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The Case for Gore

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This is an election about who flies the plane

I mean no disrespect to the Undecideds or the Occasionally Decideds, or to the non-Republican faithfuls who have come to the conclusion that George W. Bush should be President of the United States. But, are you kidding?

Here is a choice between an apparently amiable fellow who talks about bringing people together and a man with 24 years' experience in national government and international affairs who is extraordinarily competent, clear-headed, fair-minded, egalitarian to the bones; who will enact policies that retain and make the best use of our astonishing prosperity; and who is--as I know personally--big-hearted, honest, loyal, devoted to his wife, children and friends and (does one really need to say this?) likable.

Why is this election so close? Because too many people see money up, crime down and their own gardens in bloom, and thus conclude that matters of public policy have no connection to their life. So they focus on nonsense. They tilt toward Bush in the debates out of some adolescent response to powerlessness and ineptitude. They tilt away from Gore because he appears to know that he's intellectually superior to and more civic-minded than his opponent. He is.

My fellow Americans: It's not about likability. It's about who keeps the checklist, who flies the plane.

On this wonk business: I spoke with Gore in his hotel room the week before last. Having completed a day of Regis, Oprah, Saturday Night Live and the Al Smith dinner, and set to wake up at 5 a.m. to do the Today show, he stretched out and had a beer. It was close to midnight. He should have been exhausted. Instead, in answer to my questions, he sailed into exquisitely detailed, many-referenced and well-over-my-head explanations of the economy, the arms race and anything else his mind embraced.

Why? Not to impress me, I assure you. It's simply that he loves traveling in academic territory. If his tendency to sometimes talk like a monograph comes off as bullying, it's a flaw of style. Live with it. When he is President, we will all smile it off as a treasurable quirk.

Or do you prefer George W.'s response to the 34-year-old single woman in the third debate who asked how his tax plan would affect her: "You get a plan that will include prescription drugs... You're going to live in a peaceful world... It's less likely that you'll be harmed in your neighborhood"? Is it for thinking like this that Bush has received a press pass to the election?

You may agree more or less with Gore's support of gun control, abortion laws, gay rights, affirmative action or his assertiveness on foreign policy. But on matters affecting the public good--which have relevance for even the most prosperous among us--the differences between the candidates are night and day.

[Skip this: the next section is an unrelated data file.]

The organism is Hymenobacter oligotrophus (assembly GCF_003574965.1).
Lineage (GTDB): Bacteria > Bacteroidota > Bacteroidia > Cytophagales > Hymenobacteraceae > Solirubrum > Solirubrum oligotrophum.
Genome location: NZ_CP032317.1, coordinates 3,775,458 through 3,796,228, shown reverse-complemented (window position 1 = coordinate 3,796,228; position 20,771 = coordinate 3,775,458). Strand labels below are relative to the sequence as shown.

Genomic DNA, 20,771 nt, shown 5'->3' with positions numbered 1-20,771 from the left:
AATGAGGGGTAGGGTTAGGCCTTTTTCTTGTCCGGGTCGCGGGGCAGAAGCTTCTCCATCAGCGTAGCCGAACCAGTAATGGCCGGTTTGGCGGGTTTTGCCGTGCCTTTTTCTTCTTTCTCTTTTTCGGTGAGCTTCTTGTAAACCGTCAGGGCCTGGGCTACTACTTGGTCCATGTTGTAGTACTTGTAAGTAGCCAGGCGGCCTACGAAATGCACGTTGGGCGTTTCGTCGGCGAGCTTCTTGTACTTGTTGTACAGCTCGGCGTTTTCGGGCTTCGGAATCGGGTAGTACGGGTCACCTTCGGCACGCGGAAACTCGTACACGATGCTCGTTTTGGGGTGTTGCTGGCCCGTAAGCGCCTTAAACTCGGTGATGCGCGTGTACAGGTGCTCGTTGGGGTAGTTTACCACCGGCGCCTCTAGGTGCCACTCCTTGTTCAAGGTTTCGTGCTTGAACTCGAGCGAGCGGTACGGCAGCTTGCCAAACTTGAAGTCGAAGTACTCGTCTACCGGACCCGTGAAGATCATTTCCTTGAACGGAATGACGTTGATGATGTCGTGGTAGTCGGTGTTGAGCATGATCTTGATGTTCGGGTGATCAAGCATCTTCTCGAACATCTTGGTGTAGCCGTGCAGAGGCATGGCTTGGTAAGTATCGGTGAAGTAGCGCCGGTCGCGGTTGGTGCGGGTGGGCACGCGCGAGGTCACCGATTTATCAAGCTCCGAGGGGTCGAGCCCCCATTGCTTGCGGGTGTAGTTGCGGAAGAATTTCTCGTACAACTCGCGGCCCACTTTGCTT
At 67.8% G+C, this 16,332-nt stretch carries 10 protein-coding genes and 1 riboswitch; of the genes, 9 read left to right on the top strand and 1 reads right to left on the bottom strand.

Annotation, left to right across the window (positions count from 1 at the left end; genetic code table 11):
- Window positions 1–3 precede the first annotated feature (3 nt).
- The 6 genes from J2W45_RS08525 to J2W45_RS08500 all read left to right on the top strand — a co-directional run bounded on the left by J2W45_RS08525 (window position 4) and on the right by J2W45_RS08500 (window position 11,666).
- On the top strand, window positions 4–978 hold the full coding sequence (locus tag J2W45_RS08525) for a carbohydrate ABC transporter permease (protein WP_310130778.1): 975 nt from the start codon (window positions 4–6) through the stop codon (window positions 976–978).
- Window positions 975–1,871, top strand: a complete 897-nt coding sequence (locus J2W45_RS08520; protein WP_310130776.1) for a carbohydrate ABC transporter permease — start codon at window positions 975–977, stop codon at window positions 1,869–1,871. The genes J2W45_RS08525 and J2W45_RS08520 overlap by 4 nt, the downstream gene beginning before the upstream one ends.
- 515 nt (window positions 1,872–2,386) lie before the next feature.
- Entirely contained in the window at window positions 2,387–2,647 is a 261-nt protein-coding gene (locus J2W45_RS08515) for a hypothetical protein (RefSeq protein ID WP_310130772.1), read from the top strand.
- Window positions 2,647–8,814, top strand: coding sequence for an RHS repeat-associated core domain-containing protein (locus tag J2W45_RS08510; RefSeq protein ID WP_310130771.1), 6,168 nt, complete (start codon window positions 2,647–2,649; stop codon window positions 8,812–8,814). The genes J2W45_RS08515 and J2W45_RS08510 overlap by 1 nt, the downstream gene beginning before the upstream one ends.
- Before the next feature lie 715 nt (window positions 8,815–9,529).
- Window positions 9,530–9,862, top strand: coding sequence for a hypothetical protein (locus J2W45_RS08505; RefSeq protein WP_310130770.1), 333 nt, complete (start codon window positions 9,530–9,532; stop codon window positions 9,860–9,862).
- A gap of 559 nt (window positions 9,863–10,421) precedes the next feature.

HEALTH CARE Gore will use $253 billion of the budget surplus between now and 2010 for prescription-drug coverage for the elderly under Medicare. Bush devotes $110 billion to overhaul Medicare and relies on the as yet undemonstrated goodwill of insurance companies to provide a drug benefit. Whenever Gore brings up this subject or Social Security or any threat to the elderly, he's accused of scare tactics. I should hope so.

EDUCATION Bush advocates school vouchers, which offer little more than a down payment on private-school tuition and draw tax money away from public schools. Gore will give $115 billion over 10 years to increase the federal contribution to state and local governments. Today's generation of students is the largest in American history, and 97% of them go to public schools. The nation survives on learning. Is public education worth saving? Let's have a show of hands.

THE ENVIRONMENT A new U.N.-sponsored study came out last week stating that global warming is worse than anyone had thought and that human pollution is a substantial cause. Gore pledges a remarkable $171 billion in tax credits and subsidies over 10 years to wean us off our reliance on oil and gas and get rid of polluting factories. Bush--who knows or cares nothing about this subject--finds it convenient to deny that people have anything to do with pollution and wants to solve our oil problems by drilling on pristine lands. In a major speech this week, with swing states like Michigan in the balance, Gore plans to say, "Environmental protections will be at the core of my presidency."

THE ECONOMY Gore's proposals derive from a view of the economy that balances the budget, decreases the debt, reassures the markets, keeps long-term interest rates low and employment high--all of which have brought us to the very prosperity that evidently has blinded some folks as to how we got here.

That night I interviewed him, I reversed Reagan and asked if we'd be better off four years from now. Off the top of a sleepless head, he spoke of even more jobs and health care for every child. And then he said this: "America has a two-part mission. First, to prove that freedom unlocks human potential. Second, to prove that we have the capacity to rise above racial and religious differences and hatreds. The suffering people of the world, when they hope, look to us for a sign of their own potential. I see a future, now near to us, in which we become more consciously dedicated to fulfilling both our missions, so that we may lead ourselves, and the world, toward humanity's best destiny." Likable enough?


CHRISTOPHER MORRIS--BLACK STAR FOR TIME If you're looking for substance over style, then Al's your man



Cover Date: November 6, 2000



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